Immunotherapy is a relatively nascent weapon in the fight against cancer. Instead of relying on more conventional chemotherapy treatments, this technique encourages the body to use its own immune system to destroy cancerous tissue. It’s been seeing some success recently, and a new drug, IMM-101, has been shown to extend the lives of people with severe pancreatic cancer.
Although this is clearly wonderful, there are two aspects of this trial that stand out as truly remarkable. Firstly, the drug – which is made from heat-treated bacteria – produces no side-effects in patients whatsoever. Secondly, it can successfully treat metastatic cancer, the type wherein tumors have spread all throughout the body and where untreated survival rates are incredibly low.
“To me it’s really exciting,” coordinating researcher Angus Dalgleish, professor of oncology at St George’s, University of London, told The Guardian. “This is the first time we have got an immunotherapy that is a really good candidate to help control pancreatic cancer, which is one of the biggest killing diseases. Its incidence nearly matches its mortality. It is absolutely staggering.”
The trial of 110 people was relatively small, but the potential for the drug is extreme. The fatality rate for this specific cancer, which is the world’s 12th most common type, is incredibly high.
Only 18 percent of those suffering from advanced pancreatic cancer are alive after one year, and this drops to 4 percent after five years. The risk is greatest for the very old, but excessive smoking and body fat contributes towards this risk.
Unlike some other immunotherapy drugs, this one isn’t taken as a pill, but injected into the skin. It stimulates the immune system into quickly manufacturing a variety of white blood cells known as T-cells, whose primary job is to attack cells infected with viruses or those that have become cancerous.
Image in text: A micrograph of pancreatic ductal adenocarcinoma, the most common type of pancreatic cancer. KGH/Wikimedia Commons; CC BY-SA 3.0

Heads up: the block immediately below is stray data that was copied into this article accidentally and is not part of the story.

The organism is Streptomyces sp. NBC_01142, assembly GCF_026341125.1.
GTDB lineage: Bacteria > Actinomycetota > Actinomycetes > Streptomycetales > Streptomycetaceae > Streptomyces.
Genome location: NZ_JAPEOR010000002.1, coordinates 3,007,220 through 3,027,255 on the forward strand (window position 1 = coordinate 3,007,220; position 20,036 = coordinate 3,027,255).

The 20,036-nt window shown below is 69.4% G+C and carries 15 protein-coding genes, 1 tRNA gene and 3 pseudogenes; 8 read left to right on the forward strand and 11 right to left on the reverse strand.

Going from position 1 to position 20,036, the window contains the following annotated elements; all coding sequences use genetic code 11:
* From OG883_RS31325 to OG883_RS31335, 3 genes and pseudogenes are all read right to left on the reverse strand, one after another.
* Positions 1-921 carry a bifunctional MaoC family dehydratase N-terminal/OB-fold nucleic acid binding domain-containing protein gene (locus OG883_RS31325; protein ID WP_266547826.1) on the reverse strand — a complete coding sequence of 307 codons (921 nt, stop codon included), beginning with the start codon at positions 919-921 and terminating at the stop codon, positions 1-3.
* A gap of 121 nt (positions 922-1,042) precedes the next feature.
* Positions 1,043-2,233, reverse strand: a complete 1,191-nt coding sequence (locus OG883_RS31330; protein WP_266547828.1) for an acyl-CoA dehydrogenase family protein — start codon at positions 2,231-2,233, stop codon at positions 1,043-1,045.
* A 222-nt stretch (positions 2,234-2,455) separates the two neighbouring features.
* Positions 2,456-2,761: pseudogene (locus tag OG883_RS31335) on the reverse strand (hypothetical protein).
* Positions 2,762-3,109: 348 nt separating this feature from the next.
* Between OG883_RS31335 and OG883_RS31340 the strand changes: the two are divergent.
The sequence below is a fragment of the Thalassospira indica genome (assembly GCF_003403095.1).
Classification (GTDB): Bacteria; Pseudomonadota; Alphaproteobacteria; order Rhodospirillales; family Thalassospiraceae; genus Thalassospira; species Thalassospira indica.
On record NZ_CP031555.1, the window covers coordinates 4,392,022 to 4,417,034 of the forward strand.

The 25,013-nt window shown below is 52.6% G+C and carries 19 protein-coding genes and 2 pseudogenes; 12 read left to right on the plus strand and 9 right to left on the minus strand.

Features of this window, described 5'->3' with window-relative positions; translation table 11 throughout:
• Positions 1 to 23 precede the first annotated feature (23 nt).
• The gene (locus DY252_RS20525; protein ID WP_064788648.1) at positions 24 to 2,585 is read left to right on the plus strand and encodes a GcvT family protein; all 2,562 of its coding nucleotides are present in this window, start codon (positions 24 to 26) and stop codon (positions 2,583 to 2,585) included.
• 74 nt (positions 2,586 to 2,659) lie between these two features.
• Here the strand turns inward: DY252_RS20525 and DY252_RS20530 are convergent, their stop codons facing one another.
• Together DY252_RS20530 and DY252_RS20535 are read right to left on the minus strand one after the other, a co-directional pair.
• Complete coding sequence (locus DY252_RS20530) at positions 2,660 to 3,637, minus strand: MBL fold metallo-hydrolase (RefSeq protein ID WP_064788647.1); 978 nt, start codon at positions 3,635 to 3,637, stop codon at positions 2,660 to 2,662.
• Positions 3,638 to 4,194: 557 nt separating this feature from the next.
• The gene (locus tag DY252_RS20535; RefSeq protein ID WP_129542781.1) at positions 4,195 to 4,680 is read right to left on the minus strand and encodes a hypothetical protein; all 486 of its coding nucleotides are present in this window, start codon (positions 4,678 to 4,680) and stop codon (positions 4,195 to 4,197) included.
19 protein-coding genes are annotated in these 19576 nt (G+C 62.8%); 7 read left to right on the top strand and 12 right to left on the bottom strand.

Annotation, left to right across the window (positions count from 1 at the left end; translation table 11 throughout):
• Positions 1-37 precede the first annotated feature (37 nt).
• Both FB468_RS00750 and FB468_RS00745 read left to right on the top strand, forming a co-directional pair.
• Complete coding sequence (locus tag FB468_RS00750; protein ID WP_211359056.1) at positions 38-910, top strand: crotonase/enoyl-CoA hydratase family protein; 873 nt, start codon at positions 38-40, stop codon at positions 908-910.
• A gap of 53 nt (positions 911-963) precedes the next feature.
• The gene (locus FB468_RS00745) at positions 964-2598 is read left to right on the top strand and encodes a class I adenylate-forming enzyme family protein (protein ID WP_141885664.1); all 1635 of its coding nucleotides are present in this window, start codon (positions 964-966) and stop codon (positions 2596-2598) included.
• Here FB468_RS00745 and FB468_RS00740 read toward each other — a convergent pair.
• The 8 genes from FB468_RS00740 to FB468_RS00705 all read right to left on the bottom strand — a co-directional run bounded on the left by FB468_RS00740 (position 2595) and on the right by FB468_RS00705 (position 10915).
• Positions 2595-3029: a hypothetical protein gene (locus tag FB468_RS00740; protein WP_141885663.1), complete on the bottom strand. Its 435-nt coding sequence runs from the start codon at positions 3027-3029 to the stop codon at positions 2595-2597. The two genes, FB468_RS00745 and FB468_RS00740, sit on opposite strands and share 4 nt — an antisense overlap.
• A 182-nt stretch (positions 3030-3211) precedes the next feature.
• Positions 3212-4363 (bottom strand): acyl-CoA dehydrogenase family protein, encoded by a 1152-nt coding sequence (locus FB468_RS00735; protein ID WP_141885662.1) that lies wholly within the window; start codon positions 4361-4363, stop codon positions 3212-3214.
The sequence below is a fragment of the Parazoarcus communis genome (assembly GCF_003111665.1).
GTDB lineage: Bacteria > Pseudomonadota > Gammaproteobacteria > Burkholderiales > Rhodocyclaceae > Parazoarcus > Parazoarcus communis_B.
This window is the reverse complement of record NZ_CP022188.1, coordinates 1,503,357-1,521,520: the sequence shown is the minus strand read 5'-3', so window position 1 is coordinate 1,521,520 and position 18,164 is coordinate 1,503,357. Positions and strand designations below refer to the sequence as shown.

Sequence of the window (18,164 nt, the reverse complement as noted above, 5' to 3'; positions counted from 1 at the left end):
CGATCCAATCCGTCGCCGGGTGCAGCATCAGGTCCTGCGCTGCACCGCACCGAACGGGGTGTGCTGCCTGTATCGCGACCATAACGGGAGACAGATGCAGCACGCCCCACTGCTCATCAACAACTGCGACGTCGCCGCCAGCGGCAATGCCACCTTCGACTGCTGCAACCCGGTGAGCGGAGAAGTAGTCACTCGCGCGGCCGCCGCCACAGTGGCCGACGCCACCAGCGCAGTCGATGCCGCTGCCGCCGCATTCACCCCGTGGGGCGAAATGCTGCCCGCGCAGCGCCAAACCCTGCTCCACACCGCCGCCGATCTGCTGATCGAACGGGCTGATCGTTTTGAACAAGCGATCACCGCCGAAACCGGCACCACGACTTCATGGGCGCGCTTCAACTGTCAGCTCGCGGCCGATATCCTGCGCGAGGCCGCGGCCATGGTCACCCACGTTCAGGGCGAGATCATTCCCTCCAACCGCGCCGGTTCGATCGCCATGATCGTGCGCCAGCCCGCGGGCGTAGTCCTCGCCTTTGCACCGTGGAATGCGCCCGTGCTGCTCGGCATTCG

This is sufficient for those whose pancreatic cancer had spread locally, but for those who have metastatic cancer, this isn’t enough to destroy the protective cellular shielding that has grown around the pancreatic cancer clumps. However, this is where an additional chemotherapy drug, gemcitabine, comes in.
Taken intravenously, this drug cuts a hole through the cellular shield, which allows the masses of T-cells to attack and destroy the tumors. When taken in combination, the patients who had metastatic disease survived on average of 2.6 months longer, but some lived for over a year. One patient died after nearly three years of treatment.
Immunotherapy has made inroads in treating several other cancers, including skin, but pancreatic cancer has long proven to be difficult to treat – by any means. The tumors are deep-rooted and highly shielded, rendering most chemotherapy ineffective. The immune system alone cannot often recognize the tumors as a threat and consequently leave it alone to develop.
As reported in the British Journal of Cancer, IMM-101 stirs it from its slumber, and gets it to ferociously attack the cancer. With no side-effects, there’s little reason why pancreatic cancer sufferers will be wary about taking it.
However, it must be noted that the overall survival benefit is quite small at this stage. In fact, it’s not yet confirmed that the combination of drugs here truly improved life expectancy of patients to a statistically significant degree. “Further research with more patients is needed to develop therapies that can improve survival,” Justine Alford, Cancer Research UK’s senior science information officer, told the Guardian.
Deaths from pancreatic cancer per million persons, circa 2012. Yellows equate to 0 to 9, oranges equate to 10-162, and reds are 163 or above. Chriss55/WHO/Wikimedia Commons; CC BY-SA 4.0